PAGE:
The art in the comic is rather raw; the drawings rough and possessing an unfinished look especially to sensibilities used to the polished smoothness of the colouring and inking work in current graphic novels. But when you read the accompanying essay written by Alan Moore, and about the long genesis and fruition of V for Vendetta between the years 1981 to 1988 (when I was but a wee toddler, and then… not so wee), it dawns on you just how much of a revelation this comic would have been upon its release to readers used to larger-than-life superheroes, detailed captions and proper speech balloons instead of the almost stream-of-consciousness narrative that tends to carry through much of this work.
As for the masked V – monster or everyman? Our collective conscience? His methods are violent and reactionary. For every one person who makes this world a horrible place and must be eliminated, there are others who need to be nurtured and guided in order to save it, according to his logic. Perhaps these twin impulses of destruction and creation are always present in each person and are never meant to be resolved or sublimated; perhaps V is the only honest person among all of us. The thing about Moore is the kindness and pathos with which he’s able to depict people knowing, vaguely or explicitly, consciously or unconsciously, how they’ve signed on to their oppression, how they allow it to work within quite legitimate means, but who themselves only work helplessly within the existing totalitarian framework to ensure that they marshal enough power for themselves and come out on top at all costs. There is no real effort and will to change things from the inside out; it is especially chilling in the context of our current situation. People are absolute monsters in the face of their own weakened autonomy; and yet Moore shows us how pitiful they are, even as monsters, even as he holds those characters up as reflections of ourselves in the most discomfiting, repulsive way.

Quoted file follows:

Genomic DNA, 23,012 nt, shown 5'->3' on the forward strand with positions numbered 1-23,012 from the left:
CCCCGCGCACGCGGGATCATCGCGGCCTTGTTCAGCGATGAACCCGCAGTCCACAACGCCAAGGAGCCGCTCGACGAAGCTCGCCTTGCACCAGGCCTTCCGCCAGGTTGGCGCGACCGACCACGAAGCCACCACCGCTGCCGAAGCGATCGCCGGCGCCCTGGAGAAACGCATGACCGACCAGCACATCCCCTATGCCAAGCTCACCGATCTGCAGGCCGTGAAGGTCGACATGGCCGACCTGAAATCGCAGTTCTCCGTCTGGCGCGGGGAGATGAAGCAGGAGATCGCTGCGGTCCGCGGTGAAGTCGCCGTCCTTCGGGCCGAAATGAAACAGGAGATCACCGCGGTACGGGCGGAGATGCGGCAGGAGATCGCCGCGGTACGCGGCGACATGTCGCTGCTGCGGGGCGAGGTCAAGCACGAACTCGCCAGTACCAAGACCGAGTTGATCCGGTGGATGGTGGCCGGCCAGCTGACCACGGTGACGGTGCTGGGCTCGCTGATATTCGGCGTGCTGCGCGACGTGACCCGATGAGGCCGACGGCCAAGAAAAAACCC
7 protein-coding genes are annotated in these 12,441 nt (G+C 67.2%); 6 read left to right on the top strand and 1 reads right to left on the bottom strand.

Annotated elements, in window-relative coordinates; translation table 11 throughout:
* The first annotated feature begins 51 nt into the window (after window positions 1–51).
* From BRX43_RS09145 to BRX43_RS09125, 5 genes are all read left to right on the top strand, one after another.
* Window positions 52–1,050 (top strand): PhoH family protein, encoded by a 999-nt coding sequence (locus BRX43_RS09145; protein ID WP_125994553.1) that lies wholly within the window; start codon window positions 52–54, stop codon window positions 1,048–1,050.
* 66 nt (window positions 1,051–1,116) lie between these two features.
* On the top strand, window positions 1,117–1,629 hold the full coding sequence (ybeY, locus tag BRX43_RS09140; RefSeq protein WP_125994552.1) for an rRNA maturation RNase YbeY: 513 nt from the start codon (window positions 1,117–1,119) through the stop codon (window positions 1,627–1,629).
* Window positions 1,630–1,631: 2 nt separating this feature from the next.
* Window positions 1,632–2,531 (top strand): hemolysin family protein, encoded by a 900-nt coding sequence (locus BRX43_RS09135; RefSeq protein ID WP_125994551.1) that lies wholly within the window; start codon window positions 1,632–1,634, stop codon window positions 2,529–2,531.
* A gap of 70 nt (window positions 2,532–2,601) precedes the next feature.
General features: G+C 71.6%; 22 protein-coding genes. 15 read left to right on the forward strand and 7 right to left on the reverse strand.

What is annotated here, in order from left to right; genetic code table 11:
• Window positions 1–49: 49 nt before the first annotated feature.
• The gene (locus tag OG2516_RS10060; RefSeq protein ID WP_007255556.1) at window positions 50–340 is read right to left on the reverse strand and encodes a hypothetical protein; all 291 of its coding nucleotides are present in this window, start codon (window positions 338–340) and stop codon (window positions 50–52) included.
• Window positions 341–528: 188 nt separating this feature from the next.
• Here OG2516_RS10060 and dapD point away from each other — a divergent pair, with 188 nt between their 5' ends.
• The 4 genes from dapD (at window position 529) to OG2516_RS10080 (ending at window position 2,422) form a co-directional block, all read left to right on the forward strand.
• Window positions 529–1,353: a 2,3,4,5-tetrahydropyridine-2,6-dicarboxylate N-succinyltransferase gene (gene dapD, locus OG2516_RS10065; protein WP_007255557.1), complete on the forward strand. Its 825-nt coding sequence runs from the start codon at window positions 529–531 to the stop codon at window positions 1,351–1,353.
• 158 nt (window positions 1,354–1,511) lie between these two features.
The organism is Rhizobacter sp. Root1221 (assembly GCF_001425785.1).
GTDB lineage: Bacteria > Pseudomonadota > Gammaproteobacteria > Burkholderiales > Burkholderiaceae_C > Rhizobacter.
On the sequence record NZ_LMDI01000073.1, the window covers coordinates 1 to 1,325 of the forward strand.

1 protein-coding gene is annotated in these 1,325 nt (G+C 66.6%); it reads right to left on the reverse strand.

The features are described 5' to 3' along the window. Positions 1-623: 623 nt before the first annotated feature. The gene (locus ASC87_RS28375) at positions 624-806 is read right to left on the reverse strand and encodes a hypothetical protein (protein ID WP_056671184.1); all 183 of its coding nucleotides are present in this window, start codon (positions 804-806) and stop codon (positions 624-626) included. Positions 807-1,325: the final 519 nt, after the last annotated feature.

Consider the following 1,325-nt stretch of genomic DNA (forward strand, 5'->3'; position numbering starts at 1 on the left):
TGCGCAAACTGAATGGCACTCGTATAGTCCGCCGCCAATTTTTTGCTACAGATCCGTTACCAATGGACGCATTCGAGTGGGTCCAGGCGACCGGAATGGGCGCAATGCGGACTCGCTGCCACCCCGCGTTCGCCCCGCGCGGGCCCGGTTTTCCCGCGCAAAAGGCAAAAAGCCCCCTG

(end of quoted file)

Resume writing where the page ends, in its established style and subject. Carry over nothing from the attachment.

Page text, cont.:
The film shows audiences fragments of American neoliberalism at its most hysterical – footage of the war in Iraq, for example, or anti-war demonstrations that actually took place, while glossing over the comic’s themes of the nature of anarchy and fascism, which of course, are the most important parts of the book in the context of its overarching premise. (Poor Moore; it must be incredibly frustrating to write comics that are every movie producer’s wet-dream. Especially ones who simply jerk-off by making a movie that’s a tribute to a banal personal fantasy than anything to do with the comic, such as in travesty that was The League of Extraordinary Gentlemen.) This doesn’t hurt the movie, necessarily, so much as emphasise the importance of having to consider the comic on its own terms apart from the movie adaptation.
Another essential difference between the movie and the comic is that the movie expressly lays out a very clear path for Evey, via V, while the comic emphasises the importance of Evey coming into knowledge and awareness largely on her own, though aided and abetted by V’s hints and actions. Evey wonders if V is a monster, as does Chief Inspector Finch, but the latter’s gradual realisation of the monstrosities done by other people – people he knows and has worked with – leads him to realise his own complicity in monster-making. V’s monstrosity is that he remembers his humanity too well in a world filled with robotic humans. His character never acts without thinking, and not simply thinking within either/or binaries or in terms of cause-and-effect, but reflective, sustained, deep thinking. If Hannah Arendt was right in saying that “under conditions of tyranny it is far easier to act than to think,” than V’s true rebellion against society begins long-before he kills people or destroys buildings and places.
Back in our present day, Mark Fisher shows us in Capitalist Realism how the system has essentially configured itsef to make monsters of us all, even as we steadfastly go down kicking and screaming against non-monsterism. “Monster” is not a word he uses – ‘zombies’ is the precise one, as when he writes: